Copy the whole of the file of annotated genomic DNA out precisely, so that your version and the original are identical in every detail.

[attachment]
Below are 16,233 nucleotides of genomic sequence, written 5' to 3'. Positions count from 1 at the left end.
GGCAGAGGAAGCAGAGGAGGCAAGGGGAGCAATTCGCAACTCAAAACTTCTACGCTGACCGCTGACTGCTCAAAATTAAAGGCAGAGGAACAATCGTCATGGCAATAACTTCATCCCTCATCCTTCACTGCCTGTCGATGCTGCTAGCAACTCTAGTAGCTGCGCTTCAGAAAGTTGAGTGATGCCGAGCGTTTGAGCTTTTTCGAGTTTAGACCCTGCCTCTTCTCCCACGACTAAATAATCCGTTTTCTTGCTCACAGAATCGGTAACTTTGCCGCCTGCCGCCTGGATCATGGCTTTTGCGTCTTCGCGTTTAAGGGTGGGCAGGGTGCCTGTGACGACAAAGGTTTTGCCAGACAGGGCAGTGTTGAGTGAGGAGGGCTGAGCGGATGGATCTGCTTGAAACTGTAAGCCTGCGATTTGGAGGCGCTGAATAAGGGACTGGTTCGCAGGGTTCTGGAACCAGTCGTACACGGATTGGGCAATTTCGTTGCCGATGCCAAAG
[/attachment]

Below are 16,233 nucleotides of genomic sequence, written 5' to 3'. Positions count from 1 at the left end.
GGCAGAGGAAGCAGAGGAGGCAAGGGGAGCAATTCGCAACTCAAAACTTCTACGCTGACCGCTGACTGCTCAAAATTAAAGGCAGAGGAACAATCGTCATGGCAATAACTTCATCCCTCATCCTTCACTGCCTGTCGATGCTGCTAGCAACTCTAGTAGCTGCGCTTCAGAAAGTTGAGTGATGCCGAGCGTTTGAGCTTTTTCGAGTTTAGACCCTGCCTCTTCTCCCACGACTAAATAATCCGTTTTCTTGCTCACAGAATCGGTAACTTTGCCGCCTGCCGCCTGGATCATGGCTTTTGCGTCTTCGCGTTTAAGGGTGGGCAGGGTGCCTGTGACGACAAAGGTTTTGCCAGACAGGGCAGTGTTGAGTGAGGAGGGCTGAGCGGATGGATCTGCTTGAAACTGTAAGCCTGCGATTTGGAGGCGCTGAATAAGGGACTGGTTCGCAGGGTTCTGGAACCAGTCGTACACGGATTGGGCAATTTCGTTGCCGATGCCAAAG